Attempting to gain support from West African leaders, Mr. Taylor made reference to the Sierra Leone experience which, he said, could be used as a model for Liberia. The Sierra Leone experience has to do with the recent elections in Sierra Leone during which the Sierra Leone rebels, the Revolutionary United Front (RUF) were not disarmed. But the two situations are incomparable. In Sierra Leone, there was a military government which was ready and willing to cede power, however reluctantly, to an elective civilian administration in Freetown. Besides,there was a single rebel group fighting the Sierra Leone military regime for power. Whereas in Liberia, there are several warring factions vying for control of the country. Unlike Sierra Leone, the level of wanton violence against the innocent is bordered on genocide of the natives; and the open animosity between the people and the warring factions is deep - seated to establish any degree of trust for reconciliation in the foreseeable future. Unlike Sierra Leone, some Liberian guerrilla leaders, notably though not exclusively, Mr. Taylor, have political ambitions. In fact, Mr. Taylor has already declared his candidacy for president.

The partial disarmament strategy which Mr. Taylor has advanced epitomizes the ilk of methods spawned by other guerrilla leaders who believe their only path to power is violence. Indeed, this incomplete disarmament approach which has become Mr. Taylor's latest peace sham has the striking resemblance of the tactics Jonas Malheiro Savimbi has employed in Angola to hold the peace process there hostage.

In 1991, after sixteen years of factional fighting, Jonas Savimbi, leader of the UNITA guerrilla movement and the Angolan government agreed to a truce, and multiparty elections which were to usher in the legitimate leaders of Angola. Those elections were supervised by the United Nations and other reputable agencies which declared the results free and fair. But when Savimbi and his National Union for the Total Independence of Angola (UNITA) lost those elections in 1992, they resumed fighting.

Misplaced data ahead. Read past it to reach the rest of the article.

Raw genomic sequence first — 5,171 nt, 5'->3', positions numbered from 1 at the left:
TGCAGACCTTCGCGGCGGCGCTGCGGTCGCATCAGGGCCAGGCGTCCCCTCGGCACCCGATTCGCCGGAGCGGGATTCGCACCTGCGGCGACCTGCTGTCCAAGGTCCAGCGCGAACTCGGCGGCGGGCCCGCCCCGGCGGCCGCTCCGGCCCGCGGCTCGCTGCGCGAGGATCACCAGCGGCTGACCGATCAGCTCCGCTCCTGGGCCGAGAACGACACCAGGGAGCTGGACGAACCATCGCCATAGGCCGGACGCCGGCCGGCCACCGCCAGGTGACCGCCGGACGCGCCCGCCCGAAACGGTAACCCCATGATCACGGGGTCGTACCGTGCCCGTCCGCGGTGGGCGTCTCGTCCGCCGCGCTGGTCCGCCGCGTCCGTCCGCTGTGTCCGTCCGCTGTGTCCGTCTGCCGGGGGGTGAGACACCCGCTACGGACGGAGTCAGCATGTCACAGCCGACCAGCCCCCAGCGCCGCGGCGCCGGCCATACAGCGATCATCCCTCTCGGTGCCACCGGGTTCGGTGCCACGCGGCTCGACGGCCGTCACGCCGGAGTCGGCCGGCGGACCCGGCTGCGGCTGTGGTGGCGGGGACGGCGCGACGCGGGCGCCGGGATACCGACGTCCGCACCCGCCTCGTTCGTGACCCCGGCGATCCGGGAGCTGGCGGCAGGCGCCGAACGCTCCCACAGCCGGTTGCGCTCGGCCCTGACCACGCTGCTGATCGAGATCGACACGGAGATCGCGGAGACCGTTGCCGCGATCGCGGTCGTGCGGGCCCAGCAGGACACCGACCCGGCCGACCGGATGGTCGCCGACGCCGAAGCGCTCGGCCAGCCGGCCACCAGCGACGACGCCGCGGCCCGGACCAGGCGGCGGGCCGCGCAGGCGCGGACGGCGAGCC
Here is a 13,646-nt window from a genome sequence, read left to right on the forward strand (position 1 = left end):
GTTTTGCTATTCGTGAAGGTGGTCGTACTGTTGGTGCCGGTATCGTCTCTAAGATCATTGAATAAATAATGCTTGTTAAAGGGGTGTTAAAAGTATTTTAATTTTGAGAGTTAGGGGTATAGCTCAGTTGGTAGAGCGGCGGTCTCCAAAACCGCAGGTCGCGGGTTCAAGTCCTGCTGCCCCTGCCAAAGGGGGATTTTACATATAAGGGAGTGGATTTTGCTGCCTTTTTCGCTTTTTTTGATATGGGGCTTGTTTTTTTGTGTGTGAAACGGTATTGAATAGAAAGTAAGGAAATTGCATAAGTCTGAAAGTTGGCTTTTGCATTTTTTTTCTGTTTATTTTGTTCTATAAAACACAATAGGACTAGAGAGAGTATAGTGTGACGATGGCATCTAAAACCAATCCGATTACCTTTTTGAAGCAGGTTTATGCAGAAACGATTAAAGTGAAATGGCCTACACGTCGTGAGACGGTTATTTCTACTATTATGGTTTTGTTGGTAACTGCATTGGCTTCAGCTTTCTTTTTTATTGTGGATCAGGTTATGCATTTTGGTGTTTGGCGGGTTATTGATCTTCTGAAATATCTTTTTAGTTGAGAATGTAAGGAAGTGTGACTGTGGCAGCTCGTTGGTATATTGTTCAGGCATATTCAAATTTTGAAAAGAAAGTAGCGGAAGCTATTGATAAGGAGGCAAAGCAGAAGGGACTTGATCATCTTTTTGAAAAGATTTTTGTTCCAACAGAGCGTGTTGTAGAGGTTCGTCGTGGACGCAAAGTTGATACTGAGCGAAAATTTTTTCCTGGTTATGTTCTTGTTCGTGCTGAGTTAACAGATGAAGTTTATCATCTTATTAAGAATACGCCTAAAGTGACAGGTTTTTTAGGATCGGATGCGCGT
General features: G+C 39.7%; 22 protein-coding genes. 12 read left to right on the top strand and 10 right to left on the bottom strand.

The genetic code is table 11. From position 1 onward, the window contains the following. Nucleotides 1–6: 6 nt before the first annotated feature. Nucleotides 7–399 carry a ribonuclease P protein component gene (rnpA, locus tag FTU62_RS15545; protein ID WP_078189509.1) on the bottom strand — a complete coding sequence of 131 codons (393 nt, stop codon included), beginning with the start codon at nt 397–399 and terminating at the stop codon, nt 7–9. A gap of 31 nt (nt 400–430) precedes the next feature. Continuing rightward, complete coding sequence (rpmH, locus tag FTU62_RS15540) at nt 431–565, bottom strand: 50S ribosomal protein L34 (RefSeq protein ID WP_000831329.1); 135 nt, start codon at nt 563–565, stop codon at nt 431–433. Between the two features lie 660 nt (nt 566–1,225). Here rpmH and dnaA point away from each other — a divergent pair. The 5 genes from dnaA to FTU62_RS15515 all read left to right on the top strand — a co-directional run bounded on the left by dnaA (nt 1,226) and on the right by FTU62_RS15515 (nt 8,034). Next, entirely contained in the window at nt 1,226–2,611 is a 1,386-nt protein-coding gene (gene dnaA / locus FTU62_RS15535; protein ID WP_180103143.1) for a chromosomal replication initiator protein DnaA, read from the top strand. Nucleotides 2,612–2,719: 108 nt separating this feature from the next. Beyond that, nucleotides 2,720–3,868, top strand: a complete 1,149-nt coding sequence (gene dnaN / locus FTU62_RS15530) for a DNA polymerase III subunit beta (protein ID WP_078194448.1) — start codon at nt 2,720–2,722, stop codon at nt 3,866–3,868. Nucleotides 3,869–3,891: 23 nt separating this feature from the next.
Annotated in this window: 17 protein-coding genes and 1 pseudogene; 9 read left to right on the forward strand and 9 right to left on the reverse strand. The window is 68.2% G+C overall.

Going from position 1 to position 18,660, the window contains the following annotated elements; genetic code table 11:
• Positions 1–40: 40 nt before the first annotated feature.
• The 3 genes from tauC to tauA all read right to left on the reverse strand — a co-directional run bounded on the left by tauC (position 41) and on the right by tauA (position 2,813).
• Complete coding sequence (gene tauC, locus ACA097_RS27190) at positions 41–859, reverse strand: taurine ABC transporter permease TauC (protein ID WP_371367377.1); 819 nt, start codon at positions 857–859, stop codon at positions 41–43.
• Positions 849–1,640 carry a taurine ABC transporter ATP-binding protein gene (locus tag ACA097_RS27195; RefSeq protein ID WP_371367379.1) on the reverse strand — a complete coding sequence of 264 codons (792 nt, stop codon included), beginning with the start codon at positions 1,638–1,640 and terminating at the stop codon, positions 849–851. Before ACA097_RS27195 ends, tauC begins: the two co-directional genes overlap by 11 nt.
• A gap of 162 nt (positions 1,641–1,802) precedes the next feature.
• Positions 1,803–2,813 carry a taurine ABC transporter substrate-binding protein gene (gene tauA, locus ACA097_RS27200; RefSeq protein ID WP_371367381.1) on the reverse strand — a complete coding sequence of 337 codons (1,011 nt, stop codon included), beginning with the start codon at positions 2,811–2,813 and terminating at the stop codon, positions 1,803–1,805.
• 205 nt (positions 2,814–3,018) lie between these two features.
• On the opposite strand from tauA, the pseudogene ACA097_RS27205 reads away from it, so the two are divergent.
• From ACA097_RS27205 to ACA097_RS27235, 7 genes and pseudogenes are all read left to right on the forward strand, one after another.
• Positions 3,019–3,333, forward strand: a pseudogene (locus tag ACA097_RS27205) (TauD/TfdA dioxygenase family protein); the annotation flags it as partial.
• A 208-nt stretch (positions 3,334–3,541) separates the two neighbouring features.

In that light, the Angolan parallel should frighten all Liberians who want an end to violence and destruction in their country. And given his past behavior of assaults on population centers, disavowal of signed agreements and blatant disregard for human rights, Mr. Taylor, backed by armed guerrillas, would be poised to wreck havoc on our people if he was to lose the election. Imagine for a moment, a defeated Taylor at the polls in post-ECOMOG Liberia and without the deferent of rival warring militias, as they would have been disarmed under Taylor's plan. The level of horror will surely escalate as Mr. Taylor advances his operation of vengeance against a helpless citizenry. Some people may say we are engaging in extreme hyperbole or exaggeration but the spectre of renewed violence is real, and the probability that Taylor will use maximal terror to achieve his aim is very high.

At a minimum, we must urge the ECOWAS leadership to give seriousconsideration to a set of measures that should be invoked in the case of non- compliance of the revised peace agreement by any warlord. In addition to the possible sanctions of travel restrictions, freezing personal and business assets and exclusion from the elections, ECOWAS should initiate immediate war crimes indictment of recalcitrant warlords at the United Nations. To paraphrase Dr. Martin Luther King, Jr, now is the time to lift Liberia from the tyrannical hold of truculent warlords. Enough is enough.

Copyright © 1996 The Perspective